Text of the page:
As I lingered over those words, especially, arriving in Bethlehem as the barley harvest was beginning, I thought of how the words set the stage for the unfolding story. There was nothing random, from the point of view of God's purposes, in the time of Naomi and Ruth's arrival in Bethlehem, for through following the harvesters as a gleaner, humbly gathering what was left behind; Ruth would find the kind man who would take her under his protection; a kinsman. And later he would take her as his wife.

And so it is with our stories. When we humbly submit our lives to God, as we know Ruth did from her well known words in chapter 1:16: Your people will be my people and your God my God; we are under his protection and covering. We can be at peace and know that all is well. We need not worry that we are the mercy of random fate, or chance. God has a plan and an agenda for our lives and he is aware of and cares for, our needs.

Matthew 6:31-32 (New Living Translation)
31 “So don’t worry about these things, saying, ‘What will we eat? What will we drink? What will we wear?’ 32 These things dominate the thoughts of unbelievers, but your heavenly Father already knows all your needs.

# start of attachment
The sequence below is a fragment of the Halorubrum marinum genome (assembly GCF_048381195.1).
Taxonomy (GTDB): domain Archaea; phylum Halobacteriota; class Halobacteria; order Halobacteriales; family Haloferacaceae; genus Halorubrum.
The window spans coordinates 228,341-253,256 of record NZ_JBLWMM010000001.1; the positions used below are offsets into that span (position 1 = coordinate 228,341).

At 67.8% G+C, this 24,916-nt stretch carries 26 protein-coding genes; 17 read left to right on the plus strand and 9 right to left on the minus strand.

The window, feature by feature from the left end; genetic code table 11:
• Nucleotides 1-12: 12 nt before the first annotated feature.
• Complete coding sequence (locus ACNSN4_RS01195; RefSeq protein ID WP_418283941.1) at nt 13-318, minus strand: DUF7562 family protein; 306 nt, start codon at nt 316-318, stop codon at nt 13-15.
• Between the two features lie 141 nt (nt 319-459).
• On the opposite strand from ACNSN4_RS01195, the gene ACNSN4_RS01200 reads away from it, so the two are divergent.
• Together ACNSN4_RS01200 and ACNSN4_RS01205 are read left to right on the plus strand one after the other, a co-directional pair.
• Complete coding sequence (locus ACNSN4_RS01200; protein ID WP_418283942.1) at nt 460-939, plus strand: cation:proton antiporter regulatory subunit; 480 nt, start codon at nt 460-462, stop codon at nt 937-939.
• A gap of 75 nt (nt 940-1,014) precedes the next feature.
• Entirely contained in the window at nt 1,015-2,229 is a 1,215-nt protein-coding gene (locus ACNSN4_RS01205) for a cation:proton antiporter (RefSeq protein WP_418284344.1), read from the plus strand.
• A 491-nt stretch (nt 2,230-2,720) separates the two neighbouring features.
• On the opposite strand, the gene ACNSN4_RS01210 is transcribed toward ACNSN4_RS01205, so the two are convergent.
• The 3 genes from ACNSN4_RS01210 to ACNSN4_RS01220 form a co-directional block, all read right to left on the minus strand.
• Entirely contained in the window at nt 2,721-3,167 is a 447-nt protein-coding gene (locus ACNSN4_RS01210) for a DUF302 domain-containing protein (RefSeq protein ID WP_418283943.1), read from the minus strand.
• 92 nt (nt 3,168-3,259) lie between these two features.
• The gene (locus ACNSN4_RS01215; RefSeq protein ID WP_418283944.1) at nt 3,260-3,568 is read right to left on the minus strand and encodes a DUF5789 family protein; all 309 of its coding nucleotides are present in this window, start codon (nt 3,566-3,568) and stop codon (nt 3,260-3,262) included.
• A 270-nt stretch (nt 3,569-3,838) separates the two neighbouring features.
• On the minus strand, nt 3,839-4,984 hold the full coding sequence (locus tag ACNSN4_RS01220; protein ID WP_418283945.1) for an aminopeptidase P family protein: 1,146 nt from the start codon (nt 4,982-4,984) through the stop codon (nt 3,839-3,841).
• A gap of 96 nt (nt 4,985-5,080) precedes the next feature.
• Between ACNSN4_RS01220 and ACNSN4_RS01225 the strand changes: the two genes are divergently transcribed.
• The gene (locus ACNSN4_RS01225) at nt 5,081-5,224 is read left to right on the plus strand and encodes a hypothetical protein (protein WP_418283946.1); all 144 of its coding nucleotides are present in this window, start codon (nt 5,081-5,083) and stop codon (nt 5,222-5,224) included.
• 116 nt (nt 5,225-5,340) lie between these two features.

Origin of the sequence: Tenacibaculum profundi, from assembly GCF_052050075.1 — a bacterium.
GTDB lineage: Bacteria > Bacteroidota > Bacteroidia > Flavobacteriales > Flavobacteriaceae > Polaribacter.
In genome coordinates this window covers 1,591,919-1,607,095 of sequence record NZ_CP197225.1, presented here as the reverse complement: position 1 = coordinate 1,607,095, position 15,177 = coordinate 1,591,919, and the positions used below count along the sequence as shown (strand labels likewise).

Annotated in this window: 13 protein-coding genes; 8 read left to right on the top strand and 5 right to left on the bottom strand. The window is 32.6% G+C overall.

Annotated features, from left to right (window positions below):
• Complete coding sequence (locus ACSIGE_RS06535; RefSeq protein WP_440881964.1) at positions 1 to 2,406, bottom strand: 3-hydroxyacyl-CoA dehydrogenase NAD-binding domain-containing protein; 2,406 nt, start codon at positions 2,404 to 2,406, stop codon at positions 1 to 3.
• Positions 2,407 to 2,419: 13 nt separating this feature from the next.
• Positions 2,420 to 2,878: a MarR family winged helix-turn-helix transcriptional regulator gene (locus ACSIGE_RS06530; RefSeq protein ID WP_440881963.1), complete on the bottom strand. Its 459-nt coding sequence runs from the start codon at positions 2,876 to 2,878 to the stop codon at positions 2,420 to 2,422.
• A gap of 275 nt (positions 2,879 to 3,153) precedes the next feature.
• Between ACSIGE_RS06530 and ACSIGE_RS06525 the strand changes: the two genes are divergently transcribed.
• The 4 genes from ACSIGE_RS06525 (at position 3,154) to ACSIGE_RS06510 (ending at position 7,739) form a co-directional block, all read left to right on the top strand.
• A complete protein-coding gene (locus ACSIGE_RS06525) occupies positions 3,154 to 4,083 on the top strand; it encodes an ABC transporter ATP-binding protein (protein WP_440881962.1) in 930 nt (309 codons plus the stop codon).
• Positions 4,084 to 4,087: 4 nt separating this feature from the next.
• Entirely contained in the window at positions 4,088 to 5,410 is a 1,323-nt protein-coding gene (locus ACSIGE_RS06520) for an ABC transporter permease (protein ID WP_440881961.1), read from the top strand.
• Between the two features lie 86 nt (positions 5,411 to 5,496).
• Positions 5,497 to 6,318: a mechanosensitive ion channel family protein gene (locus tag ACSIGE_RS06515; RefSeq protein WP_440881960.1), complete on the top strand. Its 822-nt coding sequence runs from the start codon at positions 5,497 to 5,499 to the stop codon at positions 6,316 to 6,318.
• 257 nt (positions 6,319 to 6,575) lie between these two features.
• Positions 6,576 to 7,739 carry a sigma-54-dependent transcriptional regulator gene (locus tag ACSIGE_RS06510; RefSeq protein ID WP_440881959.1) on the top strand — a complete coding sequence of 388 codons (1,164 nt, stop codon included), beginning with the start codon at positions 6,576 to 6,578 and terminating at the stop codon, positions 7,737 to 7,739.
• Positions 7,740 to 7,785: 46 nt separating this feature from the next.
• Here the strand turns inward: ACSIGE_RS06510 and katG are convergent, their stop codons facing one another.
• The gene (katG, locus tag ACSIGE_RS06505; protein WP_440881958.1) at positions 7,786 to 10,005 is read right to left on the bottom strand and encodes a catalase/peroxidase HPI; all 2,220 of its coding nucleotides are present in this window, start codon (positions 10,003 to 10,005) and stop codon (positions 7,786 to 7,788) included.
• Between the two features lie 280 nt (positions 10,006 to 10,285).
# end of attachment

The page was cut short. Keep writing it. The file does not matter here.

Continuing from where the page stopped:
Psalm 131:2 (New Living Translation)
2 Instead, I have calmed and quieted myself,
like a weaned child who no longer cries for its mother’s milk.
Yes, like a weaned child is my soul within me.

Wednesday, April 23, 2008

Commotion on the Hills

Jeremiah 4:3-4a (New International Version)
3 This is what the LORD says to the men of Judah and to Jerusalem:
"Break up your unploughed ground
and do not sow among thorns.

4 Circumcise yourselves to the LORD,

circumcise your hearts, ...

I long to have my heart ploughed deep,
A field devoted to the Lord,
The hardened clods of clay that sleep
Awoken, broken in his keep,
For him alone.

I wrote those words in February, verse two of a poem in meditation on Leviticus 27:21a
21 When the field is released in the Jubilee, it will become holy, like a field devoted to the LORD;

I thought of them again this morning when I read a verse in today's Daily Light, from Jeremiah 3:23
(New International Version)
23 Surely the idolatrous commotion on the hills
and mountains is a deception;
surely in the LORD our God
is the salvation of Israel.

As I thought of "the hills of my heart" I wondered; are they a peaceful field being ploughed and broken up by the hand of the Lord, or is there an "idolatrous commotion?"

There has been a battle of late for my heart, and at times I have felt like a car with its wheels out of alignment, wobbling and bumping along with something slightly out of place. Restlessness and lack of peace; "an idolatrous commotion" is it exactly, for when he is not first I am not happy.

Lord, there are so many distractions and I am so distractable and such a foolish child. Can you forgive me again for drifting? I know the answer and I'm so grateful, for it is your Holy Spirit who will not let me rest unless it is in you. Thank you for loving me so much that you will not let me be happy unless we are in oneness.

Tuesday, April 22, 2008

Thursday Ladies